Today George decided to be a very good person and stand in for the other very good person who normally looks after his uncle. This is not the usual sort of thing that George would do, but after much thought he finally settled on trying be a good citizen and to put something back into the community, and charity starts at home.

   His uncle, Derek, is a sprightly eighty two years of age, and yet has challenges at home in particular, especially since George’s aunt died a couple of years ago. Derek always described himself a huge bore, especially as he always brought home the bacon. Domesticity was a field he had been happy to steer clear of, and left all matters to do with the household firmly in the purview of his erstwhile life partner.

   George entered the bedroom; he had learned how important it was to find where all the medications were kept in case Derek needed them suddenly. Derek was watching the racing on the telly in the lounge.
  
 'Where do you keep your heart pills?'

   'In the chest, left hand side'  

   'What about your haemorrhoid cream?'

   'Bottom drawer, along with the suppositories'
   
   George paused, wondering if the old rogue was winding him up. He could just imagine him smugly grinning in his direction, as he saw AP McKoy trot up at 4/1 in the 3.50 at Kempton.

   'Is there anything else I need to know about the medications? Where are the really important ones for your blood pressure?'
  
 'On the stand, just under the barometer'

   George looked at the rooster shaped tray next to the bed, and decided he would make no enquiry of Derek whatsoever about condoms. After all he was past eighty! Medical duty done, George headed back into the lounge to see what Derek wanted for tea.


   'What do you normally have at this time?' Derek paused.

   'Normally a small scotch to be truthful, but if you have a better idea I am open to suggestions.' After pondering a while George replied,

   'Where do you keep it......?'
   It was now pushing six o’clock, and both men were very relaxed. George had never before got drunk with an uncle, or an eighty year old, and so considered that he could strike a couple of items off his personal bucket list in one go.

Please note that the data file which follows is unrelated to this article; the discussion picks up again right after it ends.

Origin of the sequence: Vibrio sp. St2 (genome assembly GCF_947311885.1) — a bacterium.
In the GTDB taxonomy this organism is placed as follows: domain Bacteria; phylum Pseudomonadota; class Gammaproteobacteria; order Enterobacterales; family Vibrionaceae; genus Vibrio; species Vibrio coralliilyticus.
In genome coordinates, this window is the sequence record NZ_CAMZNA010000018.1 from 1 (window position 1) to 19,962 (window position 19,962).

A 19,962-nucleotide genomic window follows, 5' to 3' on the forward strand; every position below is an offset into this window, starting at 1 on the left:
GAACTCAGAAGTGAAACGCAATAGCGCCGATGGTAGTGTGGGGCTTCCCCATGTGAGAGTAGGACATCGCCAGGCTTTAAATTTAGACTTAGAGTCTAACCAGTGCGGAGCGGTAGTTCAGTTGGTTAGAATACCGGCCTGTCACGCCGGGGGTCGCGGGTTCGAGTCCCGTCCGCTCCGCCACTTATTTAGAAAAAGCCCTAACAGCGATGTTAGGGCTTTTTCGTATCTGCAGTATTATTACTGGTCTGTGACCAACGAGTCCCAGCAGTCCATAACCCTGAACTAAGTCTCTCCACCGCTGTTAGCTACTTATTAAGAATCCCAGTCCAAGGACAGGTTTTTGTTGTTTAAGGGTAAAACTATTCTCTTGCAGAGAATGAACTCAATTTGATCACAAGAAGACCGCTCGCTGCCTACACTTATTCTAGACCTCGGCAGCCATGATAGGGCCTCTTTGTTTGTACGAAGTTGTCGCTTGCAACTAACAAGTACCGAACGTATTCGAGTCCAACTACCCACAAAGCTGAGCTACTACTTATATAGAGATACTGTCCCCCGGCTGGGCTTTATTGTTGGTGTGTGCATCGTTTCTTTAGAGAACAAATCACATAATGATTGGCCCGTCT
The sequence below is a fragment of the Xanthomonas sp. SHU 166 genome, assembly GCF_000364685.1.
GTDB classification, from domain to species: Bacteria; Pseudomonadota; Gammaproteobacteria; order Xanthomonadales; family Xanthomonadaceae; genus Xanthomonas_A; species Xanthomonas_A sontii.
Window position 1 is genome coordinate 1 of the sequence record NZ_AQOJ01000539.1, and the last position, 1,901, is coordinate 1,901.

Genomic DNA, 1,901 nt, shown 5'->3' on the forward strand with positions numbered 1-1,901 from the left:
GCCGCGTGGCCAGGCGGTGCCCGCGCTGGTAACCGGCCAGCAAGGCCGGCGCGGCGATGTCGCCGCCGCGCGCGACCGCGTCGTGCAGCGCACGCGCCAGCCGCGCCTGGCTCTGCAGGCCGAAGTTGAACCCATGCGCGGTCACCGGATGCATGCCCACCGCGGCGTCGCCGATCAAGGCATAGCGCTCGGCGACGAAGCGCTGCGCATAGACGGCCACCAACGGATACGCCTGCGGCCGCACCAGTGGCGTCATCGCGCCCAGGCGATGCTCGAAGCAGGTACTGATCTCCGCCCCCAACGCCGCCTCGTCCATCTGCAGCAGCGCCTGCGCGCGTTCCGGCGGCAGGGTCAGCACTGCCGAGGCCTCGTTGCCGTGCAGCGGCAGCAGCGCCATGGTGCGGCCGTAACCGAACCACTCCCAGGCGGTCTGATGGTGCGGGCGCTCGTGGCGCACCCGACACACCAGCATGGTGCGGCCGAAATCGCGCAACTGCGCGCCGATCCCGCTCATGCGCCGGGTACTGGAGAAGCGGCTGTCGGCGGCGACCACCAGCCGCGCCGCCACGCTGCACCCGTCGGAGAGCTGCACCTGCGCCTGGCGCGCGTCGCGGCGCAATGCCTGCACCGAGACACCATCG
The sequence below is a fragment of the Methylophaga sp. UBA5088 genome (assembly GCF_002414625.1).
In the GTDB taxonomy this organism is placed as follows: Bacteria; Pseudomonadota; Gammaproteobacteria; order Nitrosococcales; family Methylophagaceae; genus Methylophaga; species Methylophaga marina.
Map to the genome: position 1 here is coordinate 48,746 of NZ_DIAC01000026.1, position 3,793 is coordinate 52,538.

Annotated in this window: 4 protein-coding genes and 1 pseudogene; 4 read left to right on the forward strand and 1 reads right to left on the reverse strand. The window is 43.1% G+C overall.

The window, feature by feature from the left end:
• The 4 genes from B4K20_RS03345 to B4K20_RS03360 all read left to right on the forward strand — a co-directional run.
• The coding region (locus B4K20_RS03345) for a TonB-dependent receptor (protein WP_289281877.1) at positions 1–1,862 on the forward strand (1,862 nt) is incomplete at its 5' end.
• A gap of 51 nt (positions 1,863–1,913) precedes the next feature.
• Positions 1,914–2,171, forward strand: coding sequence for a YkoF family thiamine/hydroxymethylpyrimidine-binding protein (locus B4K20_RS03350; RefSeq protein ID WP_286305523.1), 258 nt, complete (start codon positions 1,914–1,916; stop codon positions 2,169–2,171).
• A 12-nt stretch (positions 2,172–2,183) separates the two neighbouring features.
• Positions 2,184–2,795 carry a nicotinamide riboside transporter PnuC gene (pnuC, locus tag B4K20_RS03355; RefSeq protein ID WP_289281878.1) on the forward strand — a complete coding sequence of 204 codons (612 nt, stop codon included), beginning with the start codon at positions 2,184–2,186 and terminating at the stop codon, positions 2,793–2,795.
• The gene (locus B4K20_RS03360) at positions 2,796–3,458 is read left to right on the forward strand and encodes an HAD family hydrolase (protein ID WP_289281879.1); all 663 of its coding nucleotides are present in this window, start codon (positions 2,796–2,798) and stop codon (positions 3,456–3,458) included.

'You’re a really great bloke you know. Why haven’t we done this before? So many wasted years.' Derek took another sip from his glass and looked George in the eye.

   'That’s the way of the world my boy. Some of the best things are seen when you’re looking back, not forward. We old ‘uns know more than we let on and other people are bothered to look for. We get up to all sorts when people aren’t watching. Do us a favour, go and look in the door of the fridge – it’s where I keep the coke…'


About the author

Ray Bradnock lives in Solihull. When he is not pretending to write poetry, short stories and novels, he tries to help people have an excellent working life by solving their problems. You can find out more at excellence-associates.com excellence-associates.com
He is currently constructing a site for his scribblings on raybradnock.com



Wednesday, 29 March 2017

Burning Tradition

Roger Noons

a cup of strong tea with just a drop of whisky

 ‘Edwin want’s to see you my Roger.’
    ‘Edwin Davies?’
    Rosie nodded and returned to weaving the rope.
    ‘Any idea what for, Rose?’
    The Warden of the Travellers Site shook her head, just once. ‘Course, old Mrs Davies has passed away.’
    ‘His mother?’
    Rosie Watton nodded again. Although she’d held her post for more than five years and I’d visited her on numerous occasions, despite the manner in which she addressed me, I was a Gorgy and hence there was a formality between us; a relationship akin to dentist and patient. 
    ‘I’ll go and see him.’
It was a fortnight later when I again drove along the lane towards the Site. I was held up following a low loader on which there was the tattiest caravan I’d ever seen. It pulled in through the gateway and passed the Warden’s Store. I parked up and went in to see Rosie.
    ‘Who’s just brought in that van?’
    Again the familiar shake of the grey-haired head as Rosie scurried away to put the kettle on the stove. ‘You‘ll have a cup of tea, my Roger?’
    ‘Thanks Rose, but only tea, thank you. I’ve to drive back to the office for a meeting.’ Rosie’s tea was often more Johnnie Walker than Tetley’s.